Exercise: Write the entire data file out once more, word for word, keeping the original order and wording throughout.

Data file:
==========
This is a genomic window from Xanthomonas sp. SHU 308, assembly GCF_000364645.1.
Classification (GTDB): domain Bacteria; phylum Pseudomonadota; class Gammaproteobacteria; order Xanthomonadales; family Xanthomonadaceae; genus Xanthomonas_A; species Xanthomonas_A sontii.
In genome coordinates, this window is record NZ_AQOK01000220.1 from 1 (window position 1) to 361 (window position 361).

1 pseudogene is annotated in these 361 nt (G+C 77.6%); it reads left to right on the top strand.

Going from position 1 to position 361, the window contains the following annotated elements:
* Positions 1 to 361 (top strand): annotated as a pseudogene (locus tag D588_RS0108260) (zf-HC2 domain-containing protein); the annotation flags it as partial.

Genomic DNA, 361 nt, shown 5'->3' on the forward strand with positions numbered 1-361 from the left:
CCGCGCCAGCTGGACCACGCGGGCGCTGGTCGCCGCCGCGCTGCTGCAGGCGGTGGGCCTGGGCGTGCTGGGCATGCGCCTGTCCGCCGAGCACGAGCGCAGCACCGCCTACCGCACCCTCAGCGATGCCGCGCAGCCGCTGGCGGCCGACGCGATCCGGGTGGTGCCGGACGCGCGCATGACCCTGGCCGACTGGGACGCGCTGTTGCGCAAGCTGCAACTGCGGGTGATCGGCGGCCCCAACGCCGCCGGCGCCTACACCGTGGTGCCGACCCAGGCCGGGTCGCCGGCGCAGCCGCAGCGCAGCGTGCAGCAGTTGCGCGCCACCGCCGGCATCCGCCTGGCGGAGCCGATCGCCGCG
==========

This is a genomic window from Xanthomonas sp. SHU 308, assembly GCF_000364645.1.
Classification (GTDB): domain Bacteria; phylum Pseudomonadota; class Gammaproteobacteria; order Xanthomonadales; family Xanthomonadaceae; genus Xanthomonas_A; species Xanthomonas_A sontii.
In genome coordinates, this window is record NZ_AQOK01000220.1 from 1 (window position 1) to 361 (window position 361).

1 pseudogene is annotated in these 361 nt (G+C 77.6%); it reads left to right on the top strand.

Going from position 1 to position 361, the window contains the following annotated elements:
* Positions 1 to 361 (top strand): annotated as a pseudogene (locus tag D588_RS0108260) (zf-HC2 domain-containing protein); the annotation flags it as partial.

Genomic DNA, 361 nt, shown 5'->3' on the forward strand with positions numbered 1-361 from the left:
CCGCGCCAGCTGGACCACGCGGGCGCTGGTCGCCGCCGCGCTGCTGCAGGCGGTGGGCCTGGGCGTGCTGGGCATGCGCCTGTCCGCCGAGCACGAGCGCAGCACCGCCTACCGCACCCTCAGCGATGCCGCGCAGCCGCTGGCGGCCGACGCGATCCGGGTGGTGCCGGACGCGCGCATGACCCTGGCCGACTGGGACGCGCTGTTGCGCAAGCTGCAACTGCGGGTGATCGGCGGCCCCAACGCCGCCGGCGCCTACACCGTGGTGCCGACCCAGGCCGGGTCGCCGGCGCAGCCGCAGCGCAGCGTGCAGCAGTTGCGCGCCACCGCCGGCATCCGCCTGGCGGAGCCGATCGCCGCG